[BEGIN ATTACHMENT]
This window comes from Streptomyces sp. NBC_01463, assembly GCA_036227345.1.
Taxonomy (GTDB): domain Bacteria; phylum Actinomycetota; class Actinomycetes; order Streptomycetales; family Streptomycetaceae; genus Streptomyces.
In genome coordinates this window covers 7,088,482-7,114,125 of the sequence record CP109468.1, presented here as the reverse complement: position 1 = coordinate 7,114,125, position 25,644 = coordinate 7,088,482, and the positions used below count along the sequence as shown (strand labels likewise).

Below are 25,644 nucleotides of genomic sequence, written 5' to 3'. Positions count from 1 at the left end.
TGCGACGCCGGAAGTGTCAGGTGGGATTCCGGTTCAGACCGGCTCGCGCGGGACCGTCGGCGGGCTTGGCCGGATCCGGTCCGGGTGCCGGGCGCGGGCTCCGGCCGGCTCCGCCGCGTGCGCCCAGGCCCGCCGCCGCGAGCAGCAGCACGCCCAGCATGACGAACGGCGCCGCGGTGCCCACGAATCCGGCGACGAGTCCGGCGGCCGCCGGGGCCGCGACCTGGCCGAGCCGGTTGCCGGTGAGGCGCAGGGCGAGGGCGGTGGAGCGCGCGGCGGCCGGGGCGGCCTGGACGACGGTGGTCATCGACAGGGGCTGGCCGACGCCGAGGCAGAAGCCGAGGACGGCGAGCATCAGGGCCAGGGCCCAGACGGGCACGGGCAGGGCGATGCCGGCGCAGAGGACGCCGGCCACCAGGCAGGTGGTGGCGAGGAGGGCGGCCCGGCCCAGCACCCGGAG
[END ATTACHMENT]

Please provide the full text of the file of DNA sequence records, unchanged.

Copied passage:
This window comes from Streptomyces sp. NBC_01463, assembly GCA_036227345.1.
Taxonomy (GTDB): domain Bacteria; phylum Actinomycetota; class Actinomycetes; order Streptomycetales; family Streptomycetaceae; genus Streptomyces.
In genome coordinates this window covers 7,088,482-7,114,125 of the sequence record CP109468.1, presented here as the reverse complement: position 1 = coordinate 7,114,125, position 25,644 = coordinate 7,088,482, and the positions used below count along the sequence as shown (strand labels likewise).

Below are 25,644 nucleotides of genomic sequence, written 5' to 3'. Positions count from 1 at the left end.
TGCGACGCCGGAAGTGTCAGGTGGGATTCCGGTTCAGACCGGCTCGCGCGGGACCGTCGGCGGGCTTGGCCGGATCCGGTCCGGGTGCCGGGCGCGGGCTCCGGCCGGCTCCGCCGCGTGCGCCCAGGCCCGCCGCCGCGAGCAGCAGCACGCCCAGCATGACGAACGGCGCCGCGGTGCCCACGAATCCGGCGACGAGTCCGGCGGCCGCCGGGGCCGCGACCTGGCCGAGCCGGTTGCCGGTGAGGCGCAGGGCGAGGGCGGTGGAGCGCGCGGCGGCCGGGGCGGCCTGGACGACGGTGGTCATCGACAGGGGCTGGCCGACGCCGAGGCAGAAGCCGAGGACGGCGAGCATCAGGGCCAGGGCCCAGACGGGCACGGGCAGGGCGATGCCGGCGCAGAGGACGCCGGCCACCAGGCAGGTGGTGGCGAGGAGGGCGGCCCGGCCCAGCACCCGGAG